Before the Beatles stopped touring, Evans saw it all. When the windscreen of their van shattered in freezing temperatures in January ’63, and the Beatles lay huddled on top of one another for warmth during the drive from Liverpool to London, Evans was driving. He procured pills and marijuana for the Beatles. When a Beatles fan slashed her wrists in Wellington (New Zealand) in June ’64, it was in Evans’ room.

Like the Beatles themselves, Evans’s worldview was irrevocably altered by the Beatles’ success.


The Beatles’ last concert was at Candlestick Park, San Francisco, on August 29, 1966. What became of Evans then?

As noted, Evans was multitalented. He lent his voice to “Yellow Submarine,” played kazoo on “Being for the Benefit of Mr. Kite!”, controlled an alarm clock on “A Day in the Life” (and he is the one heard counting out the timing on the 24-bar orchestral build up; and he played the cosmic final piano chord), shoveled gravel and contributed backing vocals on “You Know My Name (Look Up the Number),” and hit the anvil heard on “Maxwell’s Silver Hammer.” Evans played tambourine on “Dear Prudence” and “Strawberry Fields,” trumpet on “Helter Skelter,” harmonica and possibly bass harmonium on “Being for the Benefit of Mr. Kite.”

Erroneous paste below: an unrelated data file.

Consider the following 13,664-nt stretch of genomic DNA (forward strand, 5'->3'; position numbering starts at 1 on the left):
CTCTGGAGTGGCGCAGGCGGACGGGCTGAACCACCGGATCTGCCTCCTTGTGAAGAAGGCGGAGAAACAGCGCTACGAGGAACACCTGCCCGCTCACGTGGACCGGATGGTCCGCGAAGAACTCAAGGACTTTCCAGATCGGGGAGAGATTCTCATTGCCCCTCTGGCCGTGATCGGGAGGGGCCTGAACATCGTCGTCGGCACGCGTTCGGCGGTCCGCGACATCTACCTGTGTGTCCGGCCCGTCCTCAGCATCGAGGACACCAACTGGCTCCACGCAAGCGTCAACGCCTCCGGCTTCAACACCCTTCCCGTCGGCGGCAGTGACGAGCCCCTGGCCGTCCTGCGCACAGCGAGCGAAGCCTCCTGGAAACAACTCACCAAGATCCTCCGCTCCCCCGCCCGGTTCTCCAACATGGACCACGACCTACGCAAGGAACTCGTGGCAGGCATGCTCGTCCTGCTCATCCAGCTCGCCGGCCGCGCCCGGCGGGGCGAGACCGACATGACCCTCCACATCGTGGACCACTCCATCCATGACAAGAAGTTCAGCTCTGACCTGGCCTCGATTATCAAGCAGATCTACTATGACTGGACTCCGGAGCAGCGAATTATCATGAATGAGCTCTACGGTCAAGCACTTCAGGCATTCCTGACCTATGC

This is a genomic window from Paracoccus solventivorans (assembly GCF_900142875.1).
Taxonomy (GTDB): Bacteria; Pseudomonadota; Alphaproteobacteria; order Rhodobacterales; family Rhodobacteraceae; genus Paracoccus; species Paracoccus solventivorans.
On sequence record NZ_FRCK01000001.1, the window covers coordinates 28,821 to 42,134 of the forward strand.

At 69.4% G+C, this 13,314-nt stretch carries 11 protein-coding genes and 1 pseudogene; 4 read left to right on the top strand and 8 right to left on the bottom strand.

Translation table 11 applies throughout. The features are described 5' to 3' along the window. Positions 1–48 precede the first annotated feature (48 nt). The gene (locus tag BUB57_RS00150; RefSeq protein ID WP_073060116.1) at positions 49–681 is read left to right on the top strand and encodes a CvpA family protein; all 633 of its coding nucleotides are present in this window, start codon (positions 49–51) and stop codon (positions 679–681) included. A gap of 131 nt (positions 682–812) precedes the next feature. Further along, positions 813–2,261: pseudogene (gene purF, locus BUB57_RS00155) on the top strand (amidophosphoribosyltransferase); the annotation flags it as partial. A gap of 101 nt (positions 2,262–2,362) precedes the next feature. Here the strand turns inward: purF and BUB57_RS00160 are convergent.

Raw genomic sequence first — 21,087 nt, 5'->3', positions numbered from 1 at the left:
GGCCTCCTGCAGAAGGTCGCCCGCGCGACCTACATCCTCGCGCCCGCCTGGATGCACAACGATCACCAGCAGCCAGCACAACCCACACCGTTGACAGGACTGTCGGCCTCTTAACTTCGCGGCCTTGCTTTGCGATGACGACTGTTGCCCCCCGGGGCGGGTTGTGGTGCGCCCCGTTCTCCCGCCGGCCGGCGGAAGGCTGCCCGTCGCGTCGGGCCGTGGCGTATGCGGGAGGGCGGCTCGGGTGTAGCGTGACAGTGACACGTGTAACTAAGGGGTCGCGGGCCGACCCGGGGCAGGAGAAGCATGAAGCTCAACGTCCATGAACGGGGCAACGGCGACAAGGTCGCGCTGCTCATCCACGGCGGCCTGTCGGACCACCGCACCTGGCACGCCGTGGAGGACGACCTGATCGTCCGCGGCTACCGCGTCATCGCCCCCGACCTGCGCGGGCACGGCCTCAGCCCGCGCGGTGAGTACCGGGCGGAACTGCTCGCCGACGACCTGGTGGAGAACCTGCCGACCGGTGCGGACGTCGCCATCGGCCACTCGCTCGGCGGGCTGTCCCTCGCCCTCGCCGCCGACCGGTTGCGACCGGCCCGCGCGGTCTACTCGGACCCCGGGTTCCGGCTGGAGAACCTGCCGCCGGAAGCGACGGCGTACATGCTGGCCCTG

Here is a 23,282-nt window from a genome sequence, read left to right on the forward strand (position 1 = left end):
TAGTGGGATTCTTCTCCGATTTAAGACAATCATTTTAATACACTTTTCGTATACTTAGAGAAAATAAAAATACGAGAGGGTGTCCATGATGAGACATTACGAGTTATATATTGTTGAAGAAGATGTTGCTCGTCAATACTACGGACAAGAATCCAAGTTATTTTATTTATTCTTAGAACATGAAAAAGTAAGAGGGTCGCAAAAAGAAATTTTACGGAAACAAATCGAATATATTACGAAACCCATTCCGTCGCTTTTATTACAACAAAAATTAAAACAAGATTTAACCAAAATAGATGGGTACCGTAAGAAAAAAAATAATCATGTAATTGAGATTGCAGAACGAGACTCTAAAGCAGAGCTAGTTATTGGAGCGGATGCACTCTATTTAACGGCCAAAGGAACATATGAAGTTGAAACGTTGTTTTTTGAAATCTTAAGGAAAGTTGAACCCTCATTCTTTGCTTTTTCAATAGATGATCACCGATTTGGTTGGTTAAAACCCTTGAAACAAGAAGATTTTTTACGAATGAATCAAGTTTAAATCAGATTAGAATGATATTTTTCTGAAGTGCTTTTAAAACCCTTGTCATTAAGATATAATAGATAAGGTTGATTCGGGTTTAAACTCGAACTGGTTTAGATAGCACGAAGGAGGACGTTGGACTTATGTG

Evans also acted. He made cameo appearances in Help! (1965; he played a Channel swimmer) and Magical Mystery Tour (1967; he played a streetcorner magician). He also appeared in the movie Blindman (1971; he played a bearded rifleman), and can be spotted in the documentaries Let It Be (1970) and The Concert for Bangladesh (1972).

Evans serving tea

Evans took some of the photos for the “White Album” insert poster. It was Evans who inspected the Maharishi’s ashram, in India, before the Beatles arrived there in 1968. Then he stuck around, cooking eggs for Ringo (who hated Indian food) during their stay. Evans traveled around Europe and Africa with Paul; he went nightclubbing with Ringo in London; he visited the Greek island where the Beatles planned to establish their “Beatle Dome” Argonaut Folly. Evans fixed cups of tea and plates of beans-on-toast during the recording of Magical Mystery Tour; and he sat up with John and Paul the first time they tripped on LSD together.

For the filming of the final scene in Let it Be, Evans set up the equipment on the rooftop of Apple’s offices — and during the band’s performance, he kept the police at bay.